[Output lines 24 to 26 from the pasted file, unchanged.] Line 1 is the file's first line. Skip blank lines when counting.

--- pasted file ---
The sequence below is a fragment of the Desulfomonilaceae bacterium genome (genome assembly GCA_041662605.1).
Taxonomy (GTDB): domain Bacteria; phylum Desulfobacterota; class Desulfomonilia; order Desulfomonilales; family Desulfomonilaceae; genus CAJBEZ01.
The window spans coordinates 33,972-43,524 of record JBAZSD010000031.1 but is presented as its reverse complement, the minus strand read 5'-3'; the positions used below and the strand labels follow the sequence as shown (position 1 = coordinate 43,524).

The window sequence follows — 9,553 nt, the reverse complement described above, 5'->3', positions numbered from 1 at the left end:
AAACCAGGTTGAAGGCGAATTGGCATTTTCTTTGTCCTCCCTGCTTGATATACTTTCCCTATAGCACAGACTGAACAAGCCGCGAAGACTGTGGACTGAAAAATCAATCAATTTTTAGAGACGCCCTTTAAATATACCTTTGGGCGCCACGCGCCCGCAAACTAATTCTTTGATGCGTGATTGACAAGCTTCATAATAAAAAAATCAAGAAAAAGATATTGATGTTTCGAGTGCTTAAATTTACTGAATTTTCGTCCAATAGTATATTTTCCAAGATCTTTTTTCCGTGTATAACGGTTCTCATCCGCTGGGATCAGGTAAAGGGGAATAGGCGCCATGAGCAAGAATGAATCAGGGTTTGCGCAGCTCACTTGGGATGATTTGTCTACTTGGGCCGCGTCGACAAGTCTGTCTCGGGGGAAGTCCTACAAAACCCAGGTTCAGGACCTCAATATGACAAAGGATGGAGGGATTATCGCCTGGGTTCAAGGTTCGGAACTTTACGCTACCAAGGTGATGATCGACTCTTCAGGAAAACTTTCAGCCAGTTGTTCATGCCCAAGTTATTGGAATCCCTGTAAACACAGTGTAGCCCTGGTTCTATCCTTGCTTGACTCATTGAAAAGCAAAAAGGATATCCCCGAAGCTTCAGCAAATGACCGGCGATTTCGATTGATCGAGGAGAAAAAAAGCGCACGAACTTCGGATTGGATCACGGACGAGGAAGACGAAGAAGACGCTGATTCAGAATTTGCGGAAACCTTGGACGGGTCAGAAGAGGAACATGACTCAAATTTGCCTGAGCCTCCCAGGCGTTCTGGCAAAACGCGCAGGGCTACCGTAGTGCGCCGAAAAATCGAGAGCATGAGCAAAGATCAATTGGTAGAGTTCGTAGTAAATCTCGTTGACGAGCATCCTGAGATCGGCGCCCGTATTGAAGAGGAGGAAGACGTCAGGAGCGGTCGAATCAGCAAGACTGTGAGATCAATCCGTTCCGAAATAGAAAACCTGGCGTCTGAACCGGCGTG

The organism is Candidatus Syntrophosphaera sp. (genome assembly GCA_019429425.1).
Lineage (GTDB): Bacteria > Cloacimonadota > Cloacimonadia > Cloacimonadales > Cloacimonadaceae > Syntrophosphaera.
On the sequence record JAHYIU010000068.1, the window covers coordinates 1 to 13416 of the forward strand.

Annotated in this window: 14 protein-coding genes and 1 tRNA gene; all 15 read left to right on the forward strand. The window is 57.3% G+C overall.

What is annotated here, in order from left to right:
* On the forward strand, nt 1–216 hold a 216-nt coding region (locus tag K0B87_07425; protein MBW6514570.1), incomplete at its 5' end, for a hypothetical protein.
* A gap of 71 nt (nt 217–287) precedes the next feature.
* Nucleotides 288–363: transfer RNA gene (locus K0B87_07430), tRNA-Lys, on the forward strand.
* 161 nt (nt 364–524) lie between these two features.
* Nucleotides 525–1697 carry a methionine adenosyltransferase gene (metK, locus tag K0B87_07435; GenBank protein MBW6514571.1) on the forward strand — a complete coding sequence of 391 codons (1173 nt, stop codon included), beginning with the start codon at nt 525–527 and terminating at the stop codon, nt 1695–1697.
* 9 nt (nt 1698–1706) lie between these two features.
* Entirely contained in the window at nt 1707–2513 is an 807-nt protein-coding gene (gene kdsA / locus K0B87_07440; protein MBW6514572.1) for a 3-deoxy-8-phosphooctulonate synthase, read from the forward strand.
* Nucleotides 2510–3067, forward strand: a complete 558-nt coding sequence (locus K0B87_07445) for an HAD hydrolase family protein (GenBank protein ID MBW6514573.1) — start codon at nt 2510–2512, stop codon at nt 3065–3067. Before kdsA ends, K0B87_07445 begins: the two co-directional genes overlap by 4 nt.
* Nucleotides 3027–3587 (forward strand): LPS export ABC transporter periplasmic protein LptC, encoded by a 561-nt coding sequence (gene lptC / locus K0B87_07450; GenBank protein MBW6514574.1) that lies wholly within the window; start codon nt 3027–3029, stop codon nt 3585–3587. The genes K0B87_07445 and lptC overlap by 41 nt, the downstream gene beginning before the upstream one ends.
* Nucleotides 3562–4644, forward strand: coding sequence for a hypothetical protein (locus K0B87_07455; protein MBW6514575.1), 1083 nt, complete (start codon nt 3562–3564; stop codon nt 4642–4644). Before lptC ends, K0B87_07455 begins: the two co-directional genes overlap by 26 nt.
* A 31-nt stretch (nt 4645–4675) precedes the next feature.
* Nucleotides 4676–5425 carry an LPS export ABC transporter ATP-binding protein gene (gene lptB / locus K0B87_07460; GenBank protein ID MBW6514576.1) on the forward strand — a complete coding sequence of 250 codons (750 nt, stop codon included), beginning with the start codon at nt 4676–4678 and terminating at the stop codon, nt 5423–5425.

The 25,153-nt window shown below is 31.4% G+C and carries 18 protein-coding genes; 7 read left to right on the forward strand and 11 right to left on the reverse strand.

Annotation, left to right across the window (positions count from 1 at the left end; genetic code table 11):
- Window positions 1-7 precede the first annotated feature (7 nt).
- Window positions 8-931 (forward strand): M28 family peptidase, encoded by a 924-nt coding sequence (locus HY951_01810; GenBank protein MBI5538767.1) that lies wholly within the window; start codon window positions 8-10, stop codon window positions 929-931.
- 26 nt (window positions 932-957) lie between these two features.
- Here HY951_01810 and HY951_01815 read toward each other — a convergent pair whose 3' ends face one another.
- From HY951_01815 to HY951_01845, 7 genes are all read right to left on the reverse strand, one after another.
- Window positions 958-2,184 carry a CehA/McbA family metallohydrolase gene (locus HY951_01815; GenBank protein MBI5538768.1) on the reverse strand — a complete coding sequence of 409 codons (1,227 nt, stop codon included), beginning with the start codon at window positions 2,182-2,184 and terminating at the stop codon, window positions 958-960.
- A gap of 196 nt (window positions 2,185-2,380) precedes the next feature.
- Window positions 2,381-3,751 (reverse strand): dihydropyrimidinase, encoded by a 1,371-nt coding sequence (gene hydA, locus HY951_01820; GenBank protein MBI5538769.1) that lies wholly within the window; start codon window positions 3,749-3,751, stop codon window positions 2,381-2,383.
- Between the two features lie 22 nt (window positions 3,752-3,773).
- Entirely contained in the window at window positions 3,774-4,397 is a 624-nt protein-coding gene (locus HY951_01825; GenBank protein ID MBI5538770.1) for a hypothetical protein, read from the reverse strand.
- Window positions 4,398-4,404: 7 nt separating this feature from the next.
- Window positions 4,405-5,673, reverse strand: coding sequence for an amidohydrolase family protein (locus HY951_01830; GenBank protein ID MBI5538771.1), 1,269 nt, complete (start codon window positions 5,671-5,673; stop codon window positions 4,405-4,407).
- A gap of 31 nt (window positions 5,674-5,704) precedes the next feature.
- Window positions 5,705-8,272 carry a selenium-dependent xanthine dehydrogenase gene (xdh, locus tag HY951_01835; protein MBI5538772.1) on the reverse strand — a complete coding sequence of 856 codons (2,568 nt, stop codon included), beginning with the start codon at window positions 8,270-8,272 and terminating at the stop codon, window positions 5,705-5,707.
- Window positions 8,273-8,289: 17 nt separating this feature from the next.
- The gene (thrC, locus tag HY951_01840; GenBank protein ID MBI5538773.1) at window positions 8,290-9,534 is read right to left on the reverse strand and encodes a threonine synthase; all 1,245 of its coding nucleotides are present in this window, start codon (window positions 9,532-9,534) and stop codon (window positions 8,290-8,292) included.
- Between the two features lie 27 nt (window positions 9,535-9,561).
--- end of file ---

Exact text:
Annotation, left to right across the window (positions count from 1 at the left end; genetic code table 11):
- Window positions 1-7 precede the first annotated feature (7 nt).
- Window positions 8-931 (forward strand): M28 family peptidase, encoded by a 924-nt coding sequence (locus HY951_01810; GenBank protein MBI5538767.1) that lies wholly within the window; start codon window positions 8-10, stop codon window positions 929-931.